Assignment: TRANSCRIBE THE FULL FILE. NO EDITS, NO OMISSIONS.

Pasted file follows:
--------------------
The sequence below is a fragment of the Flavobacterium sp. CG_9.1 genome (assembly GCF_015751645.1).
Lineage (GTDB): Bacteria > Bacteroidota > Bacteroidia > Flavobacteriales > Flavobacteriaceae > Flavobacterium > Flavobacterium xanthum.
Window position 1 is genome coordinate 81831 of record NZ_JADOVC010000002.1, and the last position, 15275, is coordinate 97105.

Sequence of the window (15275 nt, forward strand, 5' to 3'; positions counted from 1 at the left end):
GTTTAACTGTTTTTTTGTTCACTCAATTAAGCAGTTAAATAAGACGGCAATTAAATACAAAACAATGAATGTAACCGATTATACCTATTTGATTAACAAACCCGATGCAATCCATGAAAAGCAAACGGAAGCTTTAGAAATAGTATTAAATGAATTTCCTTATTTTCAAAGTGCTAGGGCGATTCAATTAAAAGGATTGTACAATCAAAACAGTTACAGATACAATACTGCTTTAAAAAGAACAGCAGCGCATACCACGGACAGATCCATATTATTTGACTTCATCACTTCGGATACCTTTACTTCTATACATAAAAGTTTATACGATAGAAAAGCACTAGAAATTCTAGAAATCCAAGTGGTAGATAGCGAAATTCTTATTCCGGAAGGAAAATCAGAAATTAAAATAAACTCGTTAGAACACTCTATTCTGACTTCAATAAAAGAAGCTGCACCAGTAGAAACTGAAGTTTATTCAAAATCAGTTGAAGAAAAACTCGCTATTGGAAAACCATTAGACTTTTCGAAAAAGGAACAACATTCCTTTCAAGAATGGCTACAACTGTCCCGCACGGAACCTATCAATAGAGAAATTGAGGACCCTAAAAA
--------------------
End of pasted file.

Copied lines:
The sequence below is a fragment of the Flavobacterium sp. CG_9.1 genome (assembly GCF_015751645.1).
Lineage (GTDB): Bacteria > Bacteroidota > Bacteroidia > Flavobacteriales > Flavobacteriaceae > Flavobacterium > Flavobacterium xanthum.
Window position 1 is genome coordinate 81831 of record NZ_JADOVC010000002.1, and the last position, 15275, is coordinate 97105.

Sequence of the window (15275 nt, forward strand, 5' to 3'; positions counted from 1 at the left end):
GTTTAACTGTTTTTTTGTTCACTCAATTAAGCAGTTAAATAAGACGGCAATTAAATACAAAACAATGAATGTAACCGATTATACCTATTTGATTAACAAACCCGATGCAATCCATGAAAAGCAAACGGAAGCTTTAGAAATAGTATTAAATGAATTTCCTTATTTTCAAAGTGCTAGGGCGATTCAATTAAAAGGATTGTACAATCAAAACAGTTACAGATACAATACTGCTTTAAAAAGAACAGCAGCGCATACCACGGACAGATCCATATTATTTGACTTCATCACTTCGGATACCTTTACTTCTATACATAAAAGTTTATACGATAGAAAAGCACTAGAAATTCTAGAAATCCAAGTGGTAGATAGCGAAATTCTTATTCCGGAAGGAAAATCAGAAATTAAAATAAACTCGTTAGAACACTCTATTCTGACTTCAATAAAAGAAGCTGCACCAGTAGAAACTGAAGTTTATTCAAAATCAGTTGAAGAAAAACTCGCTATTGGAAAACCATTAGACTTTTCGAAAAAGGAACAACATTCCTTTCAAGAATGGCTACAACTGTCCCGCACGGAACCTATCAATAGAGAAATTGAGGACCCTAAAAA